The most important thing to remember is that choosing to wean your baby after one year or before one year is a personal decision. Whatever you choose, it will be the right time for you.
What is The Best Way to Wean My Baby?
If the option presents, gradual weaning is always the best way to go. Gradual self-weaning allows you to slowly offer a nutritional substitute (such as solids) without it being forced.
A few other benefits of self-weaning include:
- Increased immunity levels in breast milk for baby as your milk supply decreases gradually.
- Provides more time to comfort and soothe baby as they wean and get use to a different nutritional supply.
- Allows you to process your emotions about weaning (which can be pretty emotional and difficult for some moms, this is normal).
Will my milk supply disappear once I begin weaning?
Sometimes, a women’s breast milk supply will remain the same or slowly decrease as she begins weaning her baby from breastfeeding.
If you’re an overproducer, you might find you’re more prone to developing a clogged milk duct, breast engorgement, and sometimes a breast infection known as mastitis if you aren’t emptying yourself enough during this time.
Once you’re 100% sure you are ready to wean your baby from breastfeeding, it’s a great idea to touch base with a lactation consultant for a step-by-step plan. Typically, this plan will also include ways to help you decrease your breast milk if it isn’t decreasing on its own. You can also try the following suggestions:
- Apply cabbage leaves directly to breasts until the leaves begin to wilt to help decrease milk production. Repeat multiple times as needed.
- Consume a milk reducing tea or supplment (these ones are highly rated on Amazon).
- Hand express milk to relieve engorgement without actually fully emptying them.
- Sudafed is sometimes used off-label to decrease milk supply. Be sure to talk with your medical provider first before taking this medication.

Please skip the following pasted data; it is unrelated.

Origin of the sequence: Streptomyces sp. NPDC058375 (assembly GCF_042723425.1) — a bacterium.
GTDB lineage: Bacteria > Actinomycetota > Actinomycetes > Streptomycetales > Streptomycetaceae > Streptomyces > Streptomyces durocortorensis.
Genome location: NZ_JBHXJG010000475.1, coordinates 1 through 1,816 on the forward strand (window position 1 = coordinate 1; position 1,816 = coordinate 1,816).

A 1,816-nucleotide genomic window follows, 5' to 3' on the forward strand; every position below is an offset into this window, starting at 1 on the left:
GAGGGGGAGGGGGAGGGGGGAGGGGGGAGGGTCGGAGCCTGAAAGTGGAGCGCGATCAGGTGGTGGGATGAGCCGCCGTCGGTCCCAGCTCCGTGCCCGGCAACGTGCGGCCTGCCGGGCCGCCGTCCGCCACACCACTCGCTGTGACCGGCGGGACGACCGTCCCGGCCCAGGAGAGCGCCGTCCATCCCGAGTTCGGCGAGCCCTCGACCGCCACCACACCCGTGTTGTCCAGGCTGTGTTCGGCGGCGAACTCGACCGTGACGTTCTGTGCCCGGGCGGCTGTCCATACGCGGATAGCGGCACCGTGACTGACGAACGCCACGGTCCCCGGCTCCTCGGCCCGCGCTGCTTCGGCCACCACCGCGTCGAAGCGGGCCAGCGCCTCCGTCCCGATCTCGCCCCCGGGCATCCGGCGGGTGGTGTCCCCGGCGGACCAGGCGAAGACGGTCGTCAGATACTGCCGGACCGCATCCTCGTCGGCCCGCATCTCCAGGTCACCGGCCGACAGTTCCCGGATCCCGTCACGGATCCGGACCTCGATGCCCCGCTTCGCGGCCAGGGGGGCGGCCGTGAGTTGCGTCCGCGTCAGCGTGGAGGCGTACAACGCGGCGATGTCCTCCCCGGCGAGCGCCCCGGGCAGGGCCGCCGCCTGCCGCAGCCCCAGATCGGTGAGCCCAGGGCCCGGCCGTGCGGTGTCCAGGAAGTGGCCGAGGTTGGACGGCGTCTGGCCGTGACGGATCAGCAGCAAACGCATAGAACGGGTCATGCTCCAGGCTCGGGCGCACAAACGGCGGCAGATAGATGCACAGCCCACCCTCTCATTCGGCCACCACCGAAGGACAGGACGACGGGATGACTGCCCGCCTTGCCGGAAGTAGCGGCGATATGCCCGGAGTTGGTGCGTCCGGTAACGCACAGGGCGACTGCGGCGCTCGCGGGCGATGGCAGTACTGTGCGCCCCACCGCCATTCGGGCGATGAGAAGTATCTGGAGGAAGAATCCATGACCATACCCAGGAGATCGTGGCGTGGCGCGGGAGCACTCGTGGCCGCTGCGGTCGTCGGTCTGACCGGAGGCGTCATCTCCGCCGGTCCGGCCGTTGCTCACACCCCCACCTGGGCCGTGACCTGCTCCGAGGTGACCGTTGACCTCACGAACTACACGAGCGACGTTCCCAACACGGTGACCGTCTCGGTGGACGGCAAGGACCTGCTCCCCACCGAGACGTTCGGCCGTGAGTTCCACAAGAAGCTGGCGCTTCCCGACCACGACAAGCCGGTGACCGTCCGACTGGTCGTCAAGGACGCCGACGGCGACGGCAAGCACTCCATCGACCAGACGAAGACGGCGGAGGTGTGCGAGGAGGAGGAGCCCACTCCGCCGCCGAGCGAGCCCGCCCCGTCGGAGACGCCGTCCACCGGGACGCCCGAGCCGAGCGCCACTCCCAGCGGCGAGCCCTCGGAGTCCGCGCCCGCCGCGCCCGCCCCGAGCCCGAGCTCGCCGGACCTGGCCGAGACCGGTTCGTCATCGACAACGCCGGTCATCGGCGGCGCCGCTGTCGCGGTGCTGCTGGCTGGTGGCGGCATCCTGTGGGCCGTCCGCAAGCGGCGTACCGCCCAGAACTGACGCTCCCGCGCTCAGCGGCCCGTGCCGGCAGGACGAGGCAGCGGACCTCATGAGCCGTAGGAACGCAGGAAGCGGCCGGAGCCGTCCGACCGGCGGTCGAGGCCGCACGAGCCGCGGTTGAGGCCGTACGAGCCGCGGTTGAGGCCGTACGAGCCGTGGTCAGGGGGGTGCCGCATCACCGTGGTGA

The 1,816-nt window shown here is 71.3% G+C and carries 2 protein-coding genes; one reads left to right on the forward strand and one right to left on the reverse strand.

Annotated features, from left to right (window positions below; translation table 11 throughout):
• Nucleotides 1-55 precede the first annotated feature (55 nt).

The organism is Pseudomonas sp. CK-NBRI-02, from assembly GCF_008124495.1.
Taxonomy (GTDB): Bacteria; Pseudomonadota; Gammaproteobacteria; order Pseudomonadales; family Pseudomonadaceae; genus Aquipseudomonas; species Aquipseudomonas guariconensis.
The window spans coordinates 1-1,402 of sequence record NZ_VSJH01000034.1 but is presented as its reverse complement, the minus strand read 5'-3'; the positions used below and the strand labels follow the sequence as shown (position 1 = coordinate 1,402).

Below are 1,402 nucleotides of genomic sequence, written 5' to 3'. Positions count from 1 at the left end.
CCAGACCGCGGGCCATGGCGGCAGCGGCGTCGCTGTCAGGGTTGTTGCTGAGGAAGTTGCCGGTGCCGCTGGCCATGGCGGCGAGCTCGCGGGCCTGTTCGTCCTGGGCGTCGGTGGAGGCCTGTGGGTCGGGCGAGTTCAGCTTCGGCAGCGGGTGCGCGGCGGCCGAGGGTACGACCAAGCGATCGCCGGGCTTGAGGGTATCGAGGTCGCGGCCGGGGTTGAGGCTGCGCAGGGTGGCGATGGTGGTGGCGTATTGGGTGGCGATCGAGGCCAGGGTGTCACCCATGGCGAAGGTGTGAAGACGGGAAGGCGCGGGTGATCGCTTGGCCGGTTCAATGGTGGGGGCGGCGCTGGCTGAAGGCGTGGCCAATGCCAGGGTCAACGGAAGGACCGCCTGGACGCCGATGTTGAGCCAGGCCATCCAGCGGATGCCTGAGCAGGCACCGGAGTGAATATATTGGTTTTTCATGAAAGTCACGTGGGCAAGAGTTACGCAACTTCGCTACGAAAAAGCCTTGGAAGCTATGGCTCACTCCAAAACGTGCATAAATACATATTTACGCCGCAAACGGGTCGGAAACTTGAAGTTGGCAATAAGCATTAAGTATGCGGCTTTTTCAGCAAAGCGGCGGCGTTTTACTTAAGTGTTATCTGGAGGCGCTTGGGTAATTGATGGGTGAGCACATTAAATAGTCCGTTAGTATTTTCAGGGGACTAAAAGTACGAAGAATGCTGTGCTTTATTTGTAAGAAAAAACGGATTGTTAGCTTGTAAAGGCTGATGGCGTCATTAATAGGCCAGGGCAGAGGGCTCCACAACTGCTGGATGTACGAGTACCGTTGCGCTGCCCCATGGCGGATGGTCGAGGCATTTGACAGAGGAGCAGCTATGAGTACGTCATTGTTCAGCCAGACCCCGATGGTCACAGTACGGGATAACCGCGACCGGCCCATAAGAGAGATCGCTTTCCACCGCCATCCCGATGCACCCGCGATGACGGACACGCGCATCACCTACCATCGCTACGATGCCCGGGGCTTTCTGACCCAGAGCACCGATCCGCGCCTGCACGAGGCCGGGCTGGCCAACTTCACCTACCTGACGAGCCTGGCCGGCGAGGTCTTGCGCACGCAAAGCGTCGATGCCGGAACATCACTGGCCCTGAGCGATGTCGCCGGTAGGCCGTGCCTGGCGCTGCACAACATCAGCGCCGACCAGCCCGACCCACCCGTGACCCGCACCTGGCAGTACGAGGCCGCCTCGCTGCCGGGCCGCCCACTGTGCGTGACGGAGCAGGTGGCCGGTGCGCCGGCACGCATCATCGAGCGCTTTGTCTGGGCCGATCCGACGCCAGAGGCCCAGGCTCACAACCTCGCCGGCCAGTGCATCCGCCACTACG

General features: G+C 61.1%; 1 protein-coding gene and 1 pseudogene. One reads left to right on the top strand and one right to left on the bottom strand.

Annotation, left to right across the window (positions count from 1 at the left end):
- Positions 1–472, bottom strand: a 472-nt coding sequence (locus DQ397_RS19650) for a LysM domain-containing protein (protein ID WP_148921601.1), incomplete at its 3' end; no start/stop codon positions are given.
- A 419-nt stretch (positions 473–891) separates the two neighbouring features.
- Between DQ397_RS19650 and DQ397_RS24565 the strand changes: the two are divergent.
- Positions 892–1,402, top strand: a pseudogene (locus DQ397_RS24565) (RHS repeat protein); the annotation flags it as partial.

Signs Your Baby is Ready to Wean From Breastfeeding
Now that you understand what weaning your baby is and which type of weaning might work best for you, let’s discuss the signs your baby may begin to show when he or she is ready to wean from breastfeeding.
1. Baby Nurses Less Often
Many babies will self-wean themselves by nursing or bottle-feeding less and less on their own. Typically, this is due to them consuming more solids and feeling content with the food they’ve eaten.
This was the main sign I noticed when my first little one began self-weaning himself too. He slowly stopped showing interest in nursing during our usual scheduled time.
Sometimes, this can be mistaken as a nursing strike. Nursing strikes are temporary and typically resolve within a few days, unlike a baby who is ready to wean.
2. Baby Nurses for a Shorter Duration
Next to a decrease in nursing sessions is simple your baby starting to nurse for a shorter duration of time.
For instance, if you normally nurse your little one to sleep and it takes around 20 minutes, you might find them nursing consistently for only 10 to 15 minutes. The duration will continue to get shorter and shorter until the nursing session is no longer needed.
This same approach applies to moms who exclusively pump breast milk for their babies as well. If you find your supply slowly going down because you’re little one hasn’t been consuming as much milk from their bottle, you will likely taper off your pumping sessions as needed.